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Breaking Down The Basics Of School Bonds And Overrides In Arizona

This year, 39 school districts in Arizona have bond and/or override elections, according to the Arizona Association of School Business Officials. And if you live in the Valley, it’s hard to miss all of their campaign signs. So, why are we seeing so many of them?

Well, to answer that question, we need to back up and talk about where public schools in Arizona can get funding.

"The first is from the state and they get that based on ADM, which is average daily membership," said Stefan Swiat, a spokesman with the Arizona Department of Education. He added, depending on the school, the federal government can also kick in some funding for programs like Title I and free and reduced lunch programs.

But, he said, when schools don’t believe they have enough funding from either of those sources, "That’s when they turn to local initiatives. such as bonds and overrides."

Bond and override elections are very local and vary district by district.

But how do schools determine how much money they need? And what they’re going to spend it on?

"What they do is they have a meeting of the governing board," said Chris Thomas, the associate executive director for the Arizona School Boards Association. "The staff will bring forward an idea and a proposal to discuss the needs the district has."

He said if the school board approves, districts will put together a plan of what they intend to use the money for. "And they put together an argument that will go on the ballot pamphlet," Thomas said.

Overrides come in a couple of forms. The most common is for maintenance and operations.

Chuck Essigs with the Arizona Association of School Business Officials explained most overrides dollars are going to pay the salaries and benefits of teachers.

Schools can also have capital outlay overrides.

Either way, overrides are a limited source of property tax based funding for districts and they can’t exceed 15 percent of a school’s budget limit.

They’re good for a term of seven years. However, schools will usually go to voters every four or five years to get them renewed, because it’s around that time that funding starts tapering off.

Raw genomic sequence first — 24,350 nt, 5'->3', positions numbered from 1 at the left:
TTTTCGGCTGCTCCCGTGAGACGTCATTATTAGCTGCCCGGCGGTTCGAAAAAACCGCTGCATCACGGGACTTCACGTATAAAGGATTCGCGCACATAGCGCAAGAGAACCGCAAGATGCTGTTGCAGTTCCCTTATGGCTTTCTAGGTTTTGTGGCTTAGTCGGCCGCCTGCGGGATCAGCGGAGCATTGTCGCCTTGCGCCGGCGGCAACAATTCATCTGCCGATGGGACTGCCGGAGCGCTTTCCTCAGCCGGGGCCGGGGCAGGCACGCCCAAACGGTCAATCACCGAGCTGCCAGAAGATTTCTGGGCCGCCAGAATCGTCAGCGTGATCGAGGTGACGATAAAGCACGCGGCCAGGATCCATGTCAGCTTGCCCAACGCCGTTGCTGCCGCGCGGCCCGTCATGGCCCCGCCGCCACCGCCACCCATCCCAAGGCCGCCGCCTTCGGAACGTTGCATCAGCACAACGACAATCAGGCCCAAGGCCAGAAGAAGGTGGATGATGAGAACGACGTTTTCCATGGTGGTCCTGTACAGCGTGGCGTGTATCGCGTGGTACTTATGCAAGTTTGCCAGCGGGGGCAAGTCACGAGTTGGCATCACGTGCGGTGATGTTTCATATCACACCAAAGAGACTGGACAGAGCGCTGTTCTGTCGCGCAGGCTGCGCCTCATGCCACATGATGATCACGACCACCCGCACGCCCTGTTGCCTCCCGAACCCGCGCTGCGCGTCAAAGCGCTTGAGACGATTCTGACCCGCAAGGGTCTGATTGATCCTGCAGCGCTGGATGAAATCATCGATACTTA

As for bonds, if voters approve the proposal that the district put forward through a local election, that allows the districts to sell bonds to investors. Essigs added there are three major uses for money raised from bonds.

"To buy school sites, to build school buildings, and remodel older school buildings," Essigs said. "And also to purchase transportation vehicles, school buses."

And unlike overrides, the money schools can raise from bond sales is much higher.

According to data calculated by financial services company Stifel for the Arizona Builders Exchange, more than $2 billion in bond money was approved for Arizona schools between 2015 and 2016. And looking at this year, there are four bond questions before voters that are more than $100 million each.

Those come from Kyrene Elementary, Phoenix Union, Tolleson Union and Tucson Unified districts.

It’s important to note that the schools themselves can’t use public funds to influence the outcome of any election.

So the next question: Where are all of these signs coming from?

"So what you have are parent groups that emerge," Thomas said. "That are separate organizations and basically political action committees that are funded."

And he said those PACs can be funded by a variety of people, from community members to local businesses.

Thomas added, more schools are now using funding mechanisms like bonds and overrides just to make ends meet each year. He argued the funding coming from the state hasn’t been adequate since the great recession.

"I will say that we are concerned about the equity of the situation because not all districts can pass one of these," added Thomas.

Last year the passage rate of bonds and maintenance and operations overrides here in Arizona was around 82 percent. As for this year, well, only election day will tell.

Carrie Jung Senior Field Correspondent, Education Desk Carrie Jung began her public radio career in Albuquerque, N.M., where she fell in love with the diverse cultural scene and unique political environment of the Southwest. Jung has been heard on KJZZ since 2013 when she served as a regular contributor to the Fronteras Desk from KUNM Albuquerque. She covered several major stories there including New Mexico's Supreme Court decision legalizing same-sex marriage and Albuquerque's failed voter initiative to ban late-term abortions. Jung has also contributed stories about environmental and Native American issues to NPR's Morning Edition, PRI's The World, Al Jazeera America, WNYC's The Takeaway, and National Native News. She earned a bachelor's degree in psychology and a master's in marketing, both from Clemson University. When Jung isn't producing content for KJZZ she can usually be found buried beneath mounds of fabric and quilting supplies. She recently co-authored a book, "Sweet And Simple Sewing," with her mother and sister, who are fabric designers.